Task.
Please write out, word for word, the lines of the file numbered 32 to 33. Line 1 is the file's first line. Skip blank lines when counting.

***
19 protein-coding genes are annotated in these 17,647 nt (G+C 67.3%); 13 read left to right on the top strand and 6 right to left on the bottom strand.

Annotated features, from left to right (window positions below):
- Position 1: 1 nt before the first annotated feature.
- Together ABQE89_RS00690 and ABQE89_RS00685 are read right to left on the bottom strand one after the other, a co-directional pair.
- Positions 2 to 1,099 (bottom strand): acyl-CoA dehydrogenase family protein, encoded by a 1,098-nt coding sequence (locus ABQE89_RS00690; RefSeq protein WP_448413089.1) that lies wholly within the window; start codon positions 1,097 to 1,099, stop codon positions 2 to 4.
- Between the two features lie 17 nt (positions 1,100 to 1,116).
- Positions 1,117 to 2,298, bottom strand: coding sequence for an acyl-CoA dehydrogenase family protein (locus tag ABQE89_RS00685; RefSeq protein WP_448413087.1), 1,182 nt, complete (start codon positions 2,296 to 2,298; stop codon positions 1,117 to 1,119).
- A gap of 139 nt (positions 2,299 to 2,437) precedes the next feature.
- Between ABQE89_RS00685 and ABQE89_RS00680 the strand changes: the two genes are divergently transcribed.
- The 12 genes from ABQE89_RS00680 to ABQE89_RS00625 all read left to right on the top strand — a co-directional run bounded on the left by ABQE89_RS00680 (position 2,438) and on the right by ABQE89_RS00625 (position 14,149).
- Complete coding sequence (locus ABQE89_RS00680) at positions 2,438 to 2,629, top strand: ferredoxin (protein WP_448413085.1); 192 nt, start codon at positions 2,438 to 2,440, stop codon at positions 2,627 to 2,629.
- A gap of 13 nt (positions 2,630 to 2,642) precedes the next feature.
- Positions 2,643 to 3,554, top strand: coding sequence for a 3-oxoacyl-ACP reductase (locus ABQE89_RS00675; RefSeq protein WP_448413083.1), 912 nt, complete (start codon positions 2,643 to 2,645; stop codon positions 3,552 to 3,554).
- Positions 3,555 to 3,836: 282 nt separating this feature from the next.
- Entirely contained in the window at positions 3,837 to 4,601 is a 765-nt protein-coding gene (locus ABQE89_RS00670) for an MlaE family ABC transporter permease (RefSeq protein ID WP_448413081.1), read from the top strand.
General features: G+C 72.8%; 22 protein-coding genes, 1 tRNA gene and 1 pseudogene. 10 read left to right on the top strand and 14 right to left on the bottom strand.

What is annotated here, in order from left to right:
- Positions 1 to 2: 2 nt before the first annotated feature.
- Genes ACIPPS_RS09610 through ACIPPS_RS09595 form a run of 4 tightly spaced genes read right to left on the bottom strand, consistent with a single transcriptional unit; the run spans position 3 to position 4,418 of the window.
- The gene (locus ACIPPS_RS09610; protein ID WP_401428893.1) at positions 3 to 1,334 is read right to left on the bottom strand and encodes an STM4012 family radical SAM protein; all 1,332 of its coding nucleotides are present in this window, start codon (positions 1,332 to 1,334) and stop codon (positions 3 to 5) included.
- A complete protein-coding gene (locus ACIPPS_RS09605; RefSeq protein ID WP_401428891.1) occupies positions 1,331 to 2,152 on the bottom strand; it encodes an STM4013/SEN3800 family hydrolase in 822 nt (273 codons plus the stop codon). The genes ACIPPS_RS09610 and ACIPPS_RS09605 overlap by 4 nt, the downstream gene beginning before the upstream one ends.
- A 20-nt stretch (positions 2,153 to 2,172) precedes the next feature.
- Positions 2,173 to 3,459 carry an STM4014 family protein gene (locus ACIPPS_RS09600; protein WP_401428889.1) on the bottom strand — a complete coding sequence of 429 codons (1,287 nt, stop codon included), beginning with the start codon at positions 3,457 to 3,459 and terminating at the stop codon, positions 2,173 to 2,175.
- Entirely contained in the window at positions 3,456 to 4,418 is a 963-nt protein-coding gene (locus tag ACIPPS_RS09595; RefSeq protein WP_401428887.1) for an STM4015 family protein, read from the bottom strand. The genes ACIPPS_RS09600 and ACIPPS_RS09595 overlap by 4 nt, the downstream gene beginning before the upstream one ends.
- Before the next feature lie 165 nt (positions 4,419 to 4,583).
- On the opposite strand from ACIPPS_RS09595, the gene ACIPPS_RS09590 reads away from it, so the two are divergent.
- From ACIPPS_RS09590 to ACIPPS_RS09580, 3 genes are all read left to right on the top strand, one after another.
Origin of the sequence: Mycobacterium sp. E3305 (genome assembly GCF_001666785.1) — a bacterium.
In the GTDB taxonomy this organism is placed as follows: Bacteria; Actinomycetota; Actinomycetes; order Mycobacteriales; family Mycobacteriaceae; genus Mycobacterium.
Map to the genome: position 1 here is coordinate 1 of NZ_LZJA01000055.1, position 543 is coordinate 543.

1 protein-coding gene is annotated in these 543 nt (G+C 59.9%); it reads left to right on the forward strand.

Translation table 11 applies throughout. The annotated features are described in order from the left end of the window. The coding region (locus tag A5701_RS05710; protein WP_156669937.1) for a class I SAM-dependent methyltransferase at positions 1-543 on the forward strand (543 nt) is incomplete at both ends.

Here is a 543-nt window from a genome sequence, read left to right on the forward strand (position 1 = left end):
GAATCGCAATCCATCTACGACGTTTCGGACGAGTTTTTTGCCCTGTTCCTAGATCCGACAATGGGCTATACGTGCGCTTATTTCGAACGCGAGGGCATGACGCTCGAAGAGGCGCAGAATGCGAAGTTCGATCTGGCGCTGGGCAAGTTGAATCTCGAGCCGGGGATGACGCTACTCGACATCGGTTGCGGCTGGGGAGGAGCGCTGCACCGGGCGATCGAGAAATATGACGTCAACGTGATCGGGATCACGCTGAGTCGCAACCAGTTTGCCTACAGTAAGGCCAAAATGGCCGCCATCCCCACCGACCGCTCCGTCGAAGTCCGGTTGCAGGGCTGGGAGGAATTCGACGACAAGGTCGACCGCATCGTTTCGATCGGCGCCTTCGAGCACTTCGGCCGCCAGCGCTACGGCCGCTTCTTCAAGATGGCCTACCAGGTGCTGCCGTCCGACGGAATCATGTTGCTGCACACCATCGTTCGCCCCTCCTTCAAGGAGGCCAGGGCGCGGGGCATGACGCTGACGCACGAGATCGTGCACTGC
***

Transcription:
Translation table 11 applies throughout. The annotated features are described in order from the left end of the window. The coding region (locus tag A5701_RS05710; protein WP_156669937.1) for a class I SAM-dependent methyltransferase at positions 1-543 on the forward strand (543 nt) is incomplete at both ends.

Here is a 543-nt window from a genome sequence, read left to right on the forward strand (position 1 = left end):